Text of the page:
The Applied Linguistics Reading Pack from Language Teaching is an invaluable resource for language professionals in applied linguistics, and it's now been updated with new content. . . . → Read More: Essential reading in applied linguistics: The Lan…

October 3rd 2016 0

Hillary Clinton talks more “like a man” the more powerful she becomes

By tracking Hillary Clinton's subtle linguistic behavior over time, Jennifer Jones' research shows how these forces manifest in Clinton's self-presentation. Jones' findings suggest that as the Democratic nominee transitioned from First Lady to U.S. Senato…

September 19th 2016 0

How caregivers combine tactile and linguistic cues

Studies have shown that both caregiver touch and speech play an important role in the early development of infants. Research examining early caregiver-infant interactions showed that touch is prominently present and is a key component of those interaction…

Cambridge Medicine

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Keeping a finger on the pulse.

November 28th 2016 0

The challenges of big data in low- and middle-income countries: from paper to petabytes

Generation of digital data has expanded exponentially over the last decade, inspiring visions of data-driven healthcare and precision medicine. But the promise of big data is tempered by today’s reality in low resource settings: weak health systems …

November 18th 2016 0

Which behaviours and symptoms are the most distressing for family carers of people with dementia?

The November International Psychogeriatrics Article of the Month is entitled “A systematic review of the relationship between behavioral and psychological symptoms (BPSD) and caregiver well-being” by Alexandra Feast, Esme Moniz-Cook, Charlotte…

November 9th 2016 0

Insomnia more common in teens whose mums had postnatal depression

More than a third (36%) of teenagers whose mothers suffered from postnatal depression experienced sleep problems at the age of 18, compared to only one in five (22%) teenagers whose mothers didn’t suffer from postnatal depression. Insomnia affects b…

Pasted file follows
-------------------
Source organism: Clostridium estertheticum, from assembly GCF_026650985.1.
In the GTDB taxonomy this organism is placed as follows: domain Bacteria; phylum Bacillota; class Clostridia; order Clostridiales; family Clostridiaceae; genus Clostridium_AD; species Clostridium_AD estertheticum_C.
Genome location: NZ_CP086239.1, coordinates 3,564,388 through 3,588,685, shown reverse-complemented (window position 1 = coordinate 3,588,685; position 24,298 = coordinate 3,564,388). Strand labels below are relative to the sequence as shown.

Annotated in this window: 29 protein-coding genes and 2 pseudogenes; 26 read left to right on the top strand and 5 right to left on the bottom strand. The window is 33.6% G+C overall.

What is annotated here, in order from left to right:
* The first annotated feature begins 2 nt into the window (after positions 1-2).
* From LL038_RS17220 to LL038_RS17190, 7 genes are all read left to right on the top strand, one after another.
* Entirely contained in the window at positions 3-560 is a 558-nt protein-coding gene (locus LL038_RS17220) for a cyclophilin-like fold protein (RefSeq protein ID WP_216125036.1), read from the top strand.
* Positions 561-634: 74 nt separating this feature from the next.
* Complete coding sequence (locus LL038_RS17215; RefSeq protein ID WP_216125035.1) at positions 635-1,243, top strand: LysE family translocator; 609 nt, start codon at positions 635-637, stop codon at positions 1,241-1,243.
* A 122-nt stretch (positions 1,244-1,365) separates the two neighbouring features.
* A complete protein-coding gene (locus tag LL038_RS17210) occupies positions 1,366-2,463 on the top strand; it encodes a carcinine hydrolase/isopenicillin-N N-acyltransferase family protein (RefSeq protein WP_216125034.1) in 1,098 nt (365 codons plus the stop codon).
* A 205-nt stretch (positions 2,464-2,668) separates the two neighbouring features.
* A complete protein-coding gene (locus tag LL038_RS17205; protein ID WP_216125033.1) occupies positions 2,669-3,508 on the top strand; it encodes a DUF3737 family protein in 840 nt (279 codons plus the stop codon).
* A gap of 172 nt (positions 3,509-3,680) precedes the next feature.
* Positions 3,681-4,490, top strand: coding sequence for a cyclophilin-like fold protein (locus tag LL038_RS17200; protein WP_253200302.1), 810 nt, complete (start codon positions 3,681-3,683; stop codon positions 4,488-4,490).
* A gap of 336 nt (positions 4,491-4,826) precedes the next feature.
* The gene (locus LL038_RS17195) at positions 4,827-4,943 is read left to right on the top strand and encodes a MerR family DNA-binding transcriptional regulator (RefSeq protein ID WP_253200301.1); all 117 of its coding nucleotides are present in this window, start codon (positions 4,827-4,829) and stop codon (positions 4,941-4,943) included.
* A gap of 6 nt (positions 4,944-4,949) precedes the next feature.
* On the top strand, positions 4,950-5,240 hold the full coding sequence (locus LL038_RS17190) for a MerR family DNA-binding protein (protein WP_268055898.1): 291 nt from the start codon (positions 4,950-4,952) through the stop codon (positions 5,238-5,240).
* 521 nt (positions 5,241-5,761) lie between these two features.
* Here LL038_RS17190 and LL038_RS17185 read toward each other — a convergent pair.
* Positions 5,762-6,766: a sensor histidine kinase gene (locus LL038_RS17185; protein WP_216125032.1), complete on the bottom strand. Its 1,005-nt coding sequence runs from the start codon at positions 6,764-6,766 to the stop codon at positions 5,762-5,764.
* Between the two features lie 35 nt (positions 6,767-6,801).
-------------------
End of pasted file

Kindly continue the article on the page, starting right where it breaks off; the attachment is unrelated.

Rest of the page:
October 11th 2016 0

Towards an exposure-dependent model of post-traumatic stress

Imagine sitting at your desk at work, on a Friday afternoon, just waiting for the weekend to begin. Then; a loud bang, the walls are shaking, your office windows shatter. With ears ringing, you crawl out into the corridor. The guy in the office next to yo…

October 4th 2016 0

Danish Suicide Prevention Clinics prevent more than deaths by suicide

This post was written by Johannes Birkbak and Annette Erlangsen. A new Danish study finds that psychosocial therapy for suicide prevention does more than preventing deaths by suicide. The treatment also reduces risk of death by other causes. Mental a…

September 21st 2016 0

Get your sleep and treat depression to guard against Alzheimer’s disease

The September International Psychogeriatrics Article of the Month is entitled “Associations between depression, sleep disturbance, and apolipoprotein E in the development of Alzheimer’s disease: dementia” by Shanna L. Burke, Peter Marama…

September 13th 2016 0

Medicalisation of young minds: new study reveals 28% rise in antidepressant prescribing amongst 6-18 year olds « Swansea University

Antidepressant prescribing amongst children and young people has shown a significant increase of 28% in the past decade, even though recorded diagnoses of depression have gone down, according to new research published today. One in ten children and young …

September 7th 2016 0

A centenary of Robert T. Leiper’s lasting legacy on schistosomiasis and a COUNTDOWN on control of neglected tropical diseases

The latest Parasitology Paper of the Month is “A centenary of Robert T. Leiper’s lasting legacy on schistosomiasis and a COUNTDOWN on control of neglected tropical diseases” by J. Russell Stothard, Narcis B. Kabatereine, John Archer, Haj…

August 29th 2016 0

The road to depression: understanding the consequences of driving cessation in older women

The August International Psychogeriatrics Article of the Month is entitled “Moderating effects of social engagement on driving cessation in older women” by Nancy A. Pachana, Janni K Leung, Paul A Gardiner and Deirdre McLaughlin. This blog piec…

July 31st 2016 0

Risk factors for dementia diagnosis

The July International Psychogeriatrics Article of the Month is entitled “Risk factors for dementia diagnosis in German primary care practices” by Anke Booker, Louis EC Jacob, Michael Rapp, Jens Bohlken and Karel Kostev. This blog piece was wr…

Cambridge Library Collection

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Books of enduring scholarly value.

March 20th 2015 0

Goodbyeee!

Alas, and thrice woe (from my point of view anyway), this is my last ever blog for the Cambridge Library Collection. I now slip away into the sunset, leaving others to ramble on (or, even better, write snappily and coherently) … Continue reading &r…

March 16th 2015 1

Spring and Port Wine

 … is the name of a play and then a film about Bolton, in northern England. However, I’m borrowing the title because I’ve just spent a few spring days in (O)Porto, where the wine comes from. My Portuguese vocabulary has … Co…

March 10th 2015 2

The Wit and Wisdom of the Rev. Sydney Smith